The ease of doing business and particularly reducing the regulatory burden for businesses received a boost with the launch of Companies and Intellectual Property Commission (CIPC’s) Extensible Business Reporting Language (XBRL), a Digital Financial Reporting Solution at the Johannesburg Stock Exchange (JSE) in Sandton.
The CIPC will share with congress delegates how the technology standard can boost doing business in South Africa and how digital financial reporting is revolutionising the business world. Under the theme “Redefining The Future Organisation Through Digital”; the CIPC will take IT and business executives through the journey that led to the adoption of XBRL as well as the great need for a system that enables organisations to file and submit their annual financial statements in one language.
The system will allow companies to file Annual Financial Statements using this mechanism and the data could be shared across the regulatory spectrum for multiple purposes. Speaking at the launch of the XBRL, the Minister of Trade and Industry, Dr Rob Davies said while there are many challenges with the Fourth Industrial Revolution, it does offer the possibilities of improving governance.
Davies reckons that we have already seen this in the work that CIPC has done to apply digital technologies to company registrations.
“The digital financial reporting is introduced via the internationally acknowledged best-practice technology standard. XBRL is for electronic communication of business information and what it does is that it simplifies the preparation and analysis of data, providing major benefits in the communication of annual financial statements, and a step towards absolute connectivity between all our entities,” said Davies.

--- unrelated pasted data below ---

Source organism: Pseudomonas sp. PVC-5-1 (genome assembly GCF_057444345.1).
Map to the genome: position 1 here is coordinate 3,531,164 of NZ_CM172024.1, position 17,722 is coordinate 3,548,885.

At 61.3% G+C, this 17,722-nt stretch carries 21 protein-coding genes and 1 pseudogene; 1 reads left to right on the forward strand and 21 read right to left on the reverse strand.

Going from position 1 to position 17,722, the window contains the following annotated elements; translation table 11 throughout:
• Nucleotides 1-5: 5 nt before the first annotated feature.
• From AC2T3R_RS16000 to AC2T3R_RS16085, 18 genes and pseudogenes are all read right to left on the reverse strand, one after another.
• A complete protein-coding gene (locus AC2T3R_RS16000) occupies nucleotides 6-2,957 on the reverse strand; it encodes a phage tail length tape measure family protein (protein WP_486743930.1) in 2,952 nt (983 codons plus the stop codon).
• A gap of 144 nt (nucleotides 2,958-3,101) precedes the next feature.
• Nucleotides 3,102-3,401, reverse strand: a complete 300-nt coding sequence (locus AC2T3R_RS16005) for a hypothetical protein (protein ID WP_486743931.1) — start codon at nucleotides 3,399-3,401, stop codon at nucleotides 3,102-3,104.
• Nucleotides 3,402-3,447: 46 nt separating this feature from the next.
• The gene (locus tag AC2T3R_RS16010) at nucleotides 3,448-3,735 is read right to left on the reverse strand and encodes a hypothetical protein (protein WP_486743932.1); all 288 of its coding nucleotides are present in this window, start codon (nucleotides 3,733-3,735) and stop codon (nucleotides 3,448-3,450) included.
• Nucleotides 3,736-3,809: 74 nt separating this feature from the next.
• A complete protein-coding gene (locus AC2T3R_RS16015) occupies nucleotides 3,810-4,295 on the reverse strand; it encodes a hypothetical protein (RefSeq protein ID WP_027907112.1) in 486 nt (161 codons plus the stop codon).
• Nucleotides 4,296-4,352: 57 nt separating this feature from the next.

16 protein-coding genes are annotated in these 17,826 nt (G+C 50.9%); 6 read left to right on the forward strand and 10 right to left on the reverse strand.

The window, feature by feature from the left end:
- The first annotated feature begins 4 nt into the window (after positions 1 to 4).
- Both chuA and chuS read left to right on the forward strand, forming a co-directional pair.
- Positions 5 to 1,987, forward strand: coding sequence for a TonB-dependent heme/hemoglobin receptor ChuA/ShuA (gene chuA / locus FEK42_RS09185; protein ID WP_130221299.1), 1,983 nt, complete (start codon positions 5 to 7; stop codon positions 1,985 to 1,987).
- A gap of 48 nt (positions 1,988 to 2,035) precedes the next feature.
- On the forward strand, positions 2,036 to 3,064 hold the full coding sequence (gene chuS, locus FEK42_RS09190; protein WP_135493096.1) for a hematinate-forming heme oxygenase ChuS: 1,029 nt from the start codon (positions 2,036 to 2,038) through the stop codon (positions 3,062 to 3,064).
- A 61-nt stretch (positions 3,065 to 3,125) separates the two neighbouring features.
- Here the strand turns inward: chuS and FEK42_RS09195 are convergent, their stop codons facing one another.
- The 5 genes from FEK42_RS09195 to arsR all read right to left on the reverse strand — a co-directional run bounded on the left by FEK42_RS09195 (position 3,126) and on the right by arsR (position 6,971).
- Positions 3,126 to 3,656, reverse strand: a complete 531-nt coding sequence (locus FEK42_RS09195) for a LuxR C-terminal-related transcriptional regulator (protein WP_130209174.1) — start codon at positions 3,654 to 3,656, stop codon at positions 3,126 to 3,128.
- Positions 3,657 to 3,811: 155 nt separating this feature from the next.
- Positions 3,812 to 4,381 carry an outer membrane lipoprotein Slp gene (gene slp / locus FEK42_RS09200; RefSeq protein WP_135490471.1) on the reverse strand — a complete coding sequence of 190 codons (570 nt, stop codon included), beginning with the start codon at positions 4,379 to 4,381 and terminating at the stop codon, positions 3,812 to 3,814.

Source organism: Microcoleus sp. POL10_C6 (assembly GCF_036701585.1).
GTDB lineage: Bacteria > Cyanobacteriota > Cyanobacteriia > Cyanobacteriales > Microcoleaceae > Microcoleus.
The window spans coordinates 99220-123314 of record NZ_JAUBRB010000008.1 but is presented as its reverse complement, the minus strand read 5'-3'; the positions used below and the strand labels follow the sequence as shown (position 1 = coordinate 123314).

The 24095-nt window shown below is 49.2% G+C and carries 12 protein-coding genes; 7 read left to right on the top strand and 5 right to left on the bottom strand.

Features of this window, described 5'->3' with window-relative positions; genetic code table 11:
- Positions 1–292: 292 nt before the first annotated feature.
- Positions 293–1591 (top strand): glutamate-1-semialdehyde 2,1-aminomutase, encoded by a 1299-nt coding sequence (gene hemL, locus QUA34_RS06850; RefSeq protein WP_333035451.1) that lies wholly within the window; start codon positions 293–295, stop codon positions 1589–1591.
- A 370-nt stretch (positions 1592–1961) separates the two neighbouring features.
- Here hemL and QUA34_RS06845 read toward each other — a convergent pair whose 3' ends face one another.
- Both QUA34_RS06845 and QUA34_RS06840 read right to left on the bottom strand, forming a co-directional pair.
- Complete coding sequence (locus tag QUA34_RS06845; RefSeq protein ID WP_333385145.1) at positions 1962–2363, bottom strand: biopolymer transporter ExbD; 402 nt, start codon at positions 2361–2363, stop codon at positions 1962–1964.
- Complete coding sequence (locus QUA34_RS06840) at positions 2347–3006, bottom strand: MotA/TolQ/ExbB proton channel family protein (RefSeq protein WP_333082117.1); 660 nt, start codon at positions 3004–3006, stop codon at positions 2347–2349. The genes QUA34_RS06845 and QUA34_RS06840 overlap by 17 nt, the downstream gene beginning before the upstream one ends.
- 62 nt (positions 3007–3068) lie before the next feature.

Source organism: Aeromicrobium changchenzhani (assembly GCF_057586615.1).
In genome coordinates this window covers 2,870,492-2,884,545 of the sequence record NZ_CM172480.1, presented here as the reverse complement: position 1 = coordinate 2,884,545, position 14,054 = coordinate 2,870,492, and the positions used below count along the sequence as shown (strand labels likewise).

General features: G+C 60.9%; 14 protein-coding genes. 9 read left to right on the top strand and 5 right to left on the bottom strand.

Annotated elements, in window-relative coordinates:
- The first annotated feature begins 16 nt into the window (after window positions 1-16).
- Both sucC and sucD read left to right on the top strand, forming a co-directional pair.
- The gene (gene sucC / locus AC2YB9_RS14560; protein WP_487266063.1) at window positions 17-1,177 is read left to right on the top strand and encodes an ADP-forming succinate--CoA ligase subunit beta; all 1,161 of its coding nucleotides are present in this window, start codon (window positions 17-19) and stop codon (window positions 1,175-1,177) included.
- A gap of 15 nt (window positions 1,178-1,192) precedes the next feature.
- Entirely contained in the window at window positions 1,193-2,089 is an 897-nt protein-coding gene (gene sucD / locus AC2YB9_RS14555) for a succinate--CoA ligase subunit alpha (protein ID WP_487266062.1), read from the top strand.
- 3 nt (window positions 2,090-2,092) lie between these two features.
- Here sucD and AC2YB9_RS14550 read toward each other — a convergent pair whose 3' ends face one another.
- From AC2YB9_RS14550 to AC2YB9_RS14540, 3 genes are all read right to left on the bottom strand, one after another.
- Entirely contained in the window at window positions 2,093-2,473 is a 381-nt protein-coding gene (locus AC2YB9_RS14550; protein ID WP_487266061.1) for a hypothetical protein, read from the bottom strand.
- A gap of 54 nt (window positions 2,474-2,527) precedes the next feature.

According to Davies, the Extensible Business Reporting Language (XBRL) will align the submission of annual financial statements with that of the global reporting standards for businesses. The programme will also mitigate the administrative burden on businesses when reporting financial information to government for regulatory compliance.
“This system has the capacity to ensure that there is integrity in the financial reporting mechanism to different agencies in government. Furthermore, it supports greater transparency, improves the efficiency of capital markets by assisting analysts, financial and security regulators, business registrars, tax authorities and other users to access relevant facts,” said Davies.
Davies added that the essence of the Fourth Industrial Revolution is about large data management and application, where technologies can be applied in various ways across all forms of production and service activities as well.
The Companies and Intellectual Property Commission (CIPC), Advocate Rory Voller said XBRL will assist companies with filing annual financial statements to egress from PDF reporting format, to a structured format.
“By using XBRL, companies and other producers of financial data and business reports can automate the processes of data collection. This will ultimately reduce the burden of multiple submissions by different regulators. We are satisfied with the results and believe the system offers users long-term benefits, especially if they integrate it with their back-end systems,” said Voller.
Commissioner Voller added that a six-week pilot programme was conducted where over 100 companies, listed and unlisted entities, were invited to test the system.
“We are satisfied with the results and believe the system offers users long-term benefits, especially if they integrate it with their back-end systems,” stated Voller.
Voller noted that XBRL reporting applies to about 100 000 qualifying entities in South Africa.